No relief from leaves

No treehuggers here: The London plane trees are annoying neighbours, according to Adel Kamel, Naya Sione, Janette Butros, Abraham Abadeer, Gary Visser and Anwar Mikhail and (inset) the offending leaves. Pictures: Gary Warrick

No treehuggers here: The London plane trees are annoying neighbours, according to Adel Kamel, Naya Sione, Janette Butros, Abraham Abadeer, Gary Visser and Anwar Mikhail and (inset) the offending leaves. Pictures: Gary Warrick

No treehuggers here: The London plane trees are annoying neighbours, according to Adel Kamel, Naya Sione, Janette Butros, Abraham Abadeer, Gary Visser and Anwar Mikhail and (inset) the offending leaves. Pictures: Gary Warrick

No treehuggers here: The London plane trees are annoying neighbours, according to Adel Kamel, Naya Sione, Janette Butros, Abraham Abadeer, Gary Visser and Anwar Mikhail and (inset) the offending leaves. Pictures: Gary Warrick

Are these residents up their tree? With World Environment Day two days away, they want the London plane trees in their street to be cut down, but Penrith Council says there is nothing wrong with the trees

These London plane trees must go, St Marys residents insist.

Adel Kamel and neighbours want eight trees lined 160 metres along Carinya Street to be cut down and replaced with trees more suitable to the residential area.

They complained about falling leaves clogging up their gutters and smothering front yards and claimed the narrow road has started to crack because of damaged roots.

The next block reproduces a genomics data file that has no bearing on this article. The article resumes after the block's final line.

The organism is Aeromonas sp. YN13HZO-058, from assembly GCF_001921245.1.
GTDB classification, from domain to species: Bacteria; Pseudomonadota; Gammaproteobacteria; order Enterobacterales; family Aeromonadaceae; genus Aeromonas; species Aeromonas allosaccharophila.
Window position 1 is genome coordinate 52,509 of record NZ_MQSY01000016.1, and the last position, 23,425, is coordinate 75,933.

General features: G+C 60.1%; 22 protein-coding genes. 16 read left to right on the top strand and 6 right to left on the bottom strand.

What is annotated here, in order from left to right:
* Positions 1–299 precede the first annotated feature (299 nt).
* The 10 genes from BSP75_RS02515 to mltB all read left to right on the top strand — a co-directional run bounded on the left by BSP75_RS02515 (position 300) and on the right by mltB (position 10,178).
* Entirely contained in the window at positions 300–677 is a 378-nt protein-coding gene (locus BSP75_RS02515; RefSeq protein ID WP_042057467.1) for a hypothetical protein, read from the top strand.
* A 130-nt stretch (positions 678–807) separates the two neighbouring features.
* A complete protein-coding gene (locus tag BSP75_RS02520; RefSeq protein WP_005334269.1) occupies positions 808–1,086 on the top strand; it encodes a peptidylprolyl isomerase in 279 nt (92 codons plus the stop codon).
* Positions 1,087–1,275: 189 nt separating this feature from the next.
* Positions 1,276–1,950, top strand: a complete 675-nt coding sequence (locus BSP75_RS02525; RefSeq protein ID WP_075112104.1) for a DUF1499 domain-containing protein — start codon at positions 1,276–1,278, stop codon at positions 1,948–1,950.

"There's a lot of elderly and disabled residents living around here," Mr Kamel said.

"It's not just one or two residents complaining. It's the whole street. I have to clean my yard every day and have arguments with my kids to clean up the leaves.

"The piles are one metre high. It's all year round. It's got to the stage where I'm thinking about selling my home."

He said the trees were planted with little planning or thinking.

"The trees are too big to be here; they're better off in a park or reserve," Mr Kamel said.

"They're not native to Australia either. The trees are still growing so the problem will get bigger"

A council spokesman said a tree was removed two years ago due to poor health.

"There is no need to remove the trees as they are in good health, enhance the appearance of the street, provide a buffer to the rail corridor and provide many positive environmental outcomes," he said.

"Leaf drop in itself is rarely reason enough to remove trees. The trees are deciduous and drop their leaves annually. During this period, the council increases the frequency of street sweeping to weekly. Council engineers have recently inspected the road surface and kerb, advising that there is no need to remove the trees as they are not impacting on the road surface."

Residents were unhappy to hear the council defending the trees.

"They should respect and appreciate people's wishes instead of making excuses for the trees," Mr Kamel said.

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